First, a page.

OECD Looking to Finalize Digital Tax Plan by October
In a webcast yesterday, OECD representatives laid out their plans for a final solution to the ongoing digital taxation saga.
Part of the discussion centered on the many details still needed to be hashed out by the parties involved.
According to Grace Perez-Navarro, the OECD’s deputy tax director, any solution will deal with corporate losses and profits, a point of contention involving companies and their use of losses or expenses during the ongoing pandemic to offset future taxes.
“There’s a very broad support for computing these rules applying the same types of computational rules to both profits and losses,” she said.
At this stage, Perez-Navarro said, the negotiation’s participants are looking to agree on “how to treat profit shortfalls, how to treat pre-regime losses, and how far losses can be carried forward.”
Another area of contention involves dispute resolution between jurisdictions and companies and the allocation of their tax obligations.
As reported by Isabel Gottlieb for Bloomberg Tax, Perez-Navarro explained that there would be a “two-phase process, using panels with an initial determination process, where a second panel will make the decision if a first panel isn’t able to agree.”
The ultimate goal, said the OECD representative, is for there to “be finality and a binding decision.”
There is also the question of the plan’s overall scope.
In an earlier hearing of the European Parliament’s Committee on Economic and Monetary Affairs, the OECD’s head of taxation, Pascal Saint-Amans, said a huge issue is how far reaching will this plan be and whether it should impact all companies and not only those operating in the digital realm.
As explained by Benjamin Angel, the European Commission’s director of the division on direct taxation and tax coordination, expanding the scope of the plan would lead to a logistical nightmare considering the spike in the number of companies involved.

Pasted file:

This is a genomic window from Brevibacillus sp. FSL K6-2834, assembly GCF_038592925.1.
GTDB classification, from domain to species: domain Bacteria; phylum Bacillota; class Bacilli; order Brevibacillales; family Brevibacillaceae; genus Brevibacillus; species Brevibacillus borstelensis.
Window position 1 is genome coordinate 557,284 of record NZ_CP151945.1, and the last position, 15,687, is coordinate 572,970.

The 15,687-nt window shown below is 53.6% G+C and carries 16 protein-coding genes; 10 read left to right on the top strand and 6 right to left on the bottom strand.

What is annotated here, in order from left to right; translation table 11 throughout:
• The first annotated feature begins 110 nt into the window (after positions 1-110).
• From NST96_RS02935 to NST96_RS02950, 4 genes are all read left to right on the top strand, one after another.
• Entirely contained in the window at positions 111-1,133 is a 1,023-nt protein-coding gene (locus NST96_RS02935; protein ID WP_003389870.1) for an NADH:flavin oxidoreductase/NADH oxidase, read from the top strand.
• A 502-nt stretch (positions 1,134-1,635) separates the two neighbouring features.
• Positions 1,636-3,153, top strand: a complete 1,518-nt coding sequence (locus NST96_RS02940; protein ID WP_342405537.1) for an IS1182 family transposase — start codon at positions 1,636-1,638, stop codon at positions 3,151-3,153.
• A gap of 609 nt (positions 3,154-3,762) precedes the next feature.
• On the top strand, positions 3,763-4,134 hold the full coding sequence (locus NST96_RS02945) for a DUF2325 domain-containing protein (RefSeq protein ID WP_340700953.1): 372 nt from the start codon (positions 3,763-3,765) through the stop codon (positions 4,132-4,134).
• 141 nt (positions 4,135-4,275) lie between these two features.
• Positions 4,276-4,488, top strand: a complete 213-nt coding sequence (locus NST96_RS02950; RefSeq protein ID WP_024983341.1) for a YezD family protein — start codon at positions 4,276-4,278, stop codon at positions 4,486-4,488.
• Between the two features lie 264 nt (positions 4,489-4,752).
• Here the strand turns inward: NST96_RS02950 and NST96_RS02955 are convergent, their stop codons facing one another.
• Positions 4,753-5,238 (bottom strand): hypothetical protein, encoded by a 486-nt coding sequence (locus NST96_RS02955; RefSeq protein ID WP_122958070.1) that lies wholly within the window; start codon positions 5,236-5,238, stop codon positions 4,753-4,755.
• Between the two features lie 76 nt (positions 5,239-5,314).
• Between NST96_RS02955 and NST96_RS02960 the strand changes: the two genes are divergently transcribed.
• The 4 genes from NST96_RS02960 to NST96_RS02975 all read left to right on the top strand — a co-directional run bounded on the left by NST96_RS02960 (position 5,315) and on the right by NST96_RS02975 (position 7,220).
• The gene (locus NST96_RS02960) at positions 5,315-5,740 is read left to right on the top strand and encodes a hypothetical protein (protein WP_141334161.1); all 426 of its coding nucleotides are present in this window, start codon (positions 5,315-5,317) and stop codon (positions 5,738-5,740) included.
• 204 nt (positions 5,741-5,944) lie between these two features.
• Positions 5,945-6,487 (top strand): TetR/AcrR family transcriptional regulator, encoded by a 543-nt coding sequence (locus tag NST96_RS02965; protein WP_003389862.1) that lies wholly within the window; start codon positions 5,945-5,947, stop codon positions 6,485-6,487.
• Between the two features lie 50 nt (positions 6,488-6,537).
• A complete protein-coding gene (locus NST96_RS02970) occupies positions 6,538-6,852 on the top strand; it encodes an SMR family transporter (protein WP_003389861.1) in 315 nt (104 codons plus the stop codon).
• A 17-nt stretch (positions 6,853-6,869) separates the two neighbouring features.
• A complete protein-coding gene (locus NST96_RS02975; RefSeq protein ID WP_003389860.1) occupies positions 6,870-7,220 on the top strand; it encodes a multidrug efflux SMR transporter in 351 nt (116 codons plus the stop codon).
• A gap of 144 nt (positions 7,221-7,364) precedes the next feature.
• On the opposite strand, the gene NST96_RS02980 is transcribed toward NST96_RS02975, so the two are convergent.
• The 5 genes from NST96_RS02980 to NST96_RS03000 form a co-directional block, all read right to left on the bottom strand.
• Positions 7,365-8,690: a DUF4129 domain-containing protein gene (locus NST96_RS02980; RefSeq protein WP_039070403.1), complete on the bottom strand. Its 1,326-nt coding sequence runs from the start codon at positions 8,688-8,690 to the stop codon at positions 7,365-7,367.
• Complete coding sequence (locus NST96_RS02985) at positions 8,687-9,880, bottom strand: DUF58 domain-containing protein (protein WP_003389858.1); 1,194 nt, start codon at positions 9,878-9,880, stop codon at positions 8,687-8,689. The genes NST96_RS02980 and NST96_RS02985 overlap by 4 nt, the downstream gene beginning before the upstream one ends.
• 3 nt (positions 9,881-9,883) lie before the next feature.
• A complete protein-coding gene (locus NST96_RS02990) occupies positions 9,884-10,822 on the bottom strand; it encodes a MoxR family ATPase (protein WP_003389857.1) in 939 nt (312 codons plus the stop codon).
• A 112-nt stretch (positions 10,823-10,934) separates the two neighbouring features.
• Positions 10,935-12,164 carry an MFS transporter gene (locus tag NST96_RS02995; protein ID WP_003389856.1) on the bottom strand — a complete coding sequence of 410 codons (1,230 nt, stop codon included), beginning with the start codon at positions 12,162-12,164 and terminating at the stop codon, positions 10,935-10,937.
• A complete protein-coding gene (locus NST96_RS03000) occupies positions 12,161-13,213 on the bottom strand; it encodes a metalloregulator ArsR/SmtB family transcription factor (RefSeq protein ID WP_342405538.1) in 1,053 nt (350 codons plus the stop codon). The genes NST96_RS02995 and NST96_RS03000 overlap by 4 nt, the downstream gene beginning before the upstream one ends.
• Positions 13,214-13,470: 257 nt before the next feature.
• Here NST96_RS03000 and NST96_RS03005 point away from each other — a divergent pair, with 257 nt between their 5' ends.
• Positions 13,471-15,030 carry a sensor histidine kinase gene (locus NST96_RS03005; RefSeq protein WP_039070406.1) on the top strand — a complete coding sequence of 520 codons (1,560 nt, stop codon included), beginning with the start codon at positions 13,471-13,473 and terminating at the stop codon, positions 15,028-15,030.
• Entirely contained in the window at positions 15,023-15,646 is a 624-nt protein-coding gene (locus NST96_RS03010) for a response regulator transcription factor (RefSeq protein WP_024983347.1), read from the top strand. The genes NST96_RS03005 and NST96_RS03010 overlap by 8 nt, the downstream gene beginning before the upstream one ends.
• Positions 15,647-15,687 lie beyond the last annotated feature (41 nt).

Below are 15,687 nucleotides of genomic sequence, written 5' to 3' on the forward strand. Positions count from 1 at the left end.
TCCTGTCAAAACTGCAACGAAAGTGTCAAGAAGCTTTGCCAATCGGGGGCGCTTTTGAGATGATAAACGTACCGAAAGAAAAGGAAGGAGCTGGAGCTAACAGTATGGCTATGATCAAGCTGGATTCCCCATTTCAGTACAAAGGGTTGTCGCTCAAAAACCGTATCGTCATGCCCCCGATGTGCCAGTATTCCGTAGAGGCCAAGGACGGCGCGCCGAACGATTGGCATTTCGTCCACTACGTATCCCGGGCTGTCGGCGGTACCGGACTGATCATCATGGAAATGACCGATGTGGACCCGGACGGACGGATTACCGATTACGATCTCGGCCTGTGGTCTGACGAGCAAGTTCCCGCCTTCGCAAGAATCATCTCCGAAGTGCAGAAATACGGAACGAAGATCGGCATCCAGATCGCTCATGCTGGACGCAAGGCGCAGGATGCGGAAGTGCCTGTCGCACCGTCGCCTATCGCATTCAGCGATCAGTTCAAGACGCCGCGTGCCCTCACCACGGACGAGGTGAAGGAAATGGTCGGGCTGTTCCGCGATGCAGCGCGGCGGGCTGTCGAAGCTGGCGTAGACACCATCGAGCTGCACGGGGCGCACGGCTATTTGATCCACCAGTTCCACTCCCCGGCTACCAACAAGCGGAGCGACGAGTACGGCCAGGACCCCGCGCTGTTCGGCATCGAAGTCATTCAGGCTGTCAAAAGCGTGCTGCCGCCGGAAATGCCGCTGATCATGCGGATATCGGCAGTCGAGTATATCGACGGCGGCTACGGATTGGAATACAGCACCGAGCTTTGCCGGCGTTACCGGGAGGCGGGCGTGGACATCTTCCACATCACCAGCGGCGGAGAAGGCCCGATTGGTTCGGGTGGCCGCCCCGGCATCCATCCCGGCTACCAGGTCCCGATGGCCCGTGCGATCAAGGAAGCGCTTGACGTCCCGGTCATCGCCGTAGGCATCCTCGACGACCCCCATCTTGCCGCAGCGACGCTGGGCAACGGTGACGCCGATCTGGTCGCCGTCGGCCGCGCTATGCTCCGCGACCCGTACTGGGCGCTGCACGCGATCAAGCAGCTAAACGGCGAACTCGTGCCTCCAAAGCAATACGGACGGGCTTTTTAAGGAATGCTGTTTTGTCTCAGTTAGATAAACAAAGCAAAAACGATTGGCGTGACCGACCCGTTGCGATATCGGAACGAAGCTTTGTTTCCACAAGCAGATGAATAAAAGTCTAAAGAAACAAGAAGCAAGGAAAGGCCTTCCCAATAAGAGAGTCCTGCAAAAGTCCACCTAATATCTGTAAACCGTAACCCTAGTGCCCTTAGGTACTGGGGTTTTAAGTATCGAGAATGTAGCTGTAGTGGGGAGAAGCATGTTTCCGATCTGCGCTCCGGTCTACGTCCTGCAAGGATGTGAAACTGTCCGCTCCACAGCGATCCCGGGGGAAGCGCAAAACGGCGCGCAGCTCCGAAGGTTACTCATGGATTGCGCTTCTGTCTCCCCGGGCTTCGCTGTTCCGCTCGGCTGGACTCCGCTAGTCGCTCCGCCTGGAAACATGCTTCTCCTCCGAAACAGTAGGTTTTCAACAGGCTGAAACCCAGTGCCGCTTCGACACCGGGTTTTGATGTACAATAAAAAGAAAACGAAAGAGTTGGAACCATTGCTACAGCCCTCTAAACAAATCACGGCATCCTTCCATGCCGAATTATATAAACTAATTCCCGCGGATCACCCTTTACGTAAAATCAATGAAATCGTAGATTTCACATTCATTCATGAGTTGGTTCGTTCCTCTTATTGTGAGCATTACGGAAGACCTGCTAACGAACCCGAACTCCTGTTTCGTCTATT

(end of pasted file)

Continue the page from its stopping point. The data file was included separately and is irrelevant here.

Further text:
Bloomberg Tax’s Gotlieb reported that “if the Pillar One rules apply only to digital companies, the number of companies for which tax administrations would need to find agreement would be ‘probably double-digit, maybe triple-digit,’ but if the scope was widened to large consumer-facing companies, the number could rise to 7,000 to 8,000.”
Angel, therefore, suggests starting small to “allow everyone to gain experience” and, at a later stage, expand the types of companies impacted by these rules.
Pascal Saint-Amans, believes a final outline of the digital tax plan can be presented to OECD members and those involved in October.
Saint-Amans said the plan “will provide the technical details of features of the unified approach for Pillar One and Pillar Two,” ones which “should be as close as possible to the document to be agreed by the ministers.”
However, he did warn that there’s still plenty of work left to be done.
Saint-Amans added: “I think we need to be realistic… As much as we welcome the G20 telling us that they hope to have an agreement by year-end, and they aim to have an agreement by year-end, we have to recognize there are a number of pending issues.”
Some American tech giants have expressed their desire for a global solution to the taxation of digital companies.
In an interview with Reuters, Google’s CEO Sundar Pichai said following the OECD’s lead on the subject is the “right approach,” adding that this complex matter is “not (an issue) for an individual company to solve.”
Ultimately, Pichai said, his company “would be supportive of the OECD engagement.”
Following the US dropping out of the negotiations earlier this year, the EU has asked that the Trump administration rejoin the OECD-led discussion.
Earlier this month, as reported by Reuters, a EU representative in DC “urged the United States to return to negotiations about digital taxation at the Organization for Economic Cooperation and Development, but said it stood ready to make a new proposal at the EU level if those talks failed.”